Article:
Check out our Angular Book Series.

Creating Angular Directives Part 2 - Using Renderer2

I'm updating my Learn With tutorial books that teach Angular Development for Angular 8. I decided to do a deep dive into Angular Directives. This series of posts is a snippet of what will be in the full series, and is focused on creating attribute directives.

Check out Part 1, with project setup and a starter directive. We created a directive named reverse which will toggle CSS Between two separate states.

Using Renderer

If you read the docs on the ElementRef's nativeElement property, there is a big warning to avoid using it. It breaks encapsulation by accessing the DOM directly, and can lead to unexpected results in the application.

We're going to use the Renderer2 component instead. It is designed to give a layer of abstraction between Angular and the DOM within directives like this. While we're at it, I'm also going to switch to using a CSS Class instead of accessing styles directly.

The first step is to inject the Renderer2 into the directive's reverse.directive.ts file:


constructor(private renderer: Renderer2, private el: ElementRef) { }

The reversedState property remains unchanged, but we will want to modify the changeState() method. This is the current method:


changeState() {
if (this.reversedState) {
this.el.nativeElement.style.backgroundColor = '#000000';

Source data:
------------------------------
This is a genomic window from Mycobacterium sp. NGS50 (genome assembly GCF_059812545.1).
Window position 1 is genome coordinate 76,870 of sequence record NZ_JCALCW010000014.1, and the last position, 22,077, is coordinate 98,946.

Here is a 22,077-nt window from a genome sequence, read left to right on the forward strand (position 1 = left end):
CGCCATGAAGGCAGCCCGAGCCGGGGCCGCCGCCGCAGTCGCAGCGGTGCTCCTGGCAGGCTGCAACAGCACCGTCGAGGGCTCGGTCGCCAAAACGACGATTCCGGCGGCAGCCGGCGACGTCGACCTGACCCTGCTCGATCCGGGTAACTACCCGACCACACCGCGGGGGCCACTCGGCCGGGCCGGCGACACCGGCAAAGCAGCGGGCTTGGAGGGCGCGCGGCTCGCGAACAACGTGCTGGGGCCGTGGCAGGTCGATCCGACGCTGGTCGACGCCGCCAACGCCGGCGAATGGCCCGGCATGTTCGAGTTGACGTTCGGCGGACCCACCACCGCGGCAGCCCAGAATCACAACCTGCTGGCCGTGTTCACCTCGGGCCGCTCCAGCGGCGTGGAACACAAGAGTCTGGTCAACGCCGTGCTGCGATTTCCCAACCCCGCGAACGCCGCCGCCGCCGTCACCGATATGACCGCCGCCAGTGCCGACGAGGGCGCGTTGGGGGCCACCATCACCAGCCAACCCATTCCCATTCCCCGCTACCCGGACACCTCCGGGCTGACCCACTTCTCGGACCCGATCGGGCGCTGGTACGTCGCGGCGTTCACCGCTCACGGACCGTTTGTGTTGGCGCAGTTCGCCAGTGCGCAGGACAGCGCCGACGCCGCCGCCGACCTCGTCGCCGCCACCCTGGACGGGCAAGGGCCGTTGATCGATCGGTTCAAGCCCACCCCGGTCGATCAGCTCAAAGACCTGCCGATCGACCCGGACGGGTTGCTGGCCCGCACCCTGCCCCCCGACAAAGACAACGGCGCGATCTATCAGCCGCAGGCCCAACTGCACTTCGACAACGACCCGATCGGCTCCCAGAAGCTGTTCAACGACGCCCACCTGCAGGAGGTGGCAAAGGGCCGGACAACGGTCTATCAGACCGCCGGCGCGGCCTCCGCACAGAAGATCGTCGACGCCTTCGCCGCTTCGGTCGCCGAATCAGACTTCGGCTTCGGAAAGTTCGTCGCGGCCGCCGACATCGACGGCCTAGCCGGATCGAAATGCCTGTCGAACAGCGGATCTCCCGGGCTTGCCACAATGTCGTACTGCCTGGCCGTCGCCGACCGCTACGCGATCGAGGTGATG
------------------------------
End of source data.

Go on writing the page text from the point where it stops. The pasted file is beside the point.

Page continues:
this.el.nativeElement.style.color = '#ffffff';
} else {
this.el.nativeElement.style.backgroundColor = '#ffffff';
this.el.nativeElement.style.color = '#000000';
}
}

This uses the nativeElement to change the DOM directly. Widely considered a bad a practice.

Change it to use the renderer2 to add and remove classes:


changeState() {
if (this.reversedState) {
this.renderer.removeClass(this.el.nativeElement, 'regular');
this.renderer.addClass(this.el.nativeElement, 'reversed');
} else {
this.renderer.removeClass(this.el.nativeElement, 'reversed');
this.renderer.addClass(this.el.nativeElement, 'regular');
}
}

Instead of drilling down into the nativeElement directly, we're calling the addClass() and removeClass() methods on the renderer, and passing in the nativeElement along with the new style. We could have done the same thing with the previous sample, using addStyle() and removeStyle() methods on the renderer.

Let's be sure to add our regular and reversed styles to create-attribute-directive.css:


.regular {
background: #ffffff;
color: #000000;
}

.reversed {
background: #000000;
color: #ffffff;
}

Rerun the code:

Then click the button:

There are no change from the previous implementation, we just have a different, better, implementation under the hood.

What's Next?

Part 3 of this series will show you how to use properties in your component so that you do not have to hard code styles inside it.

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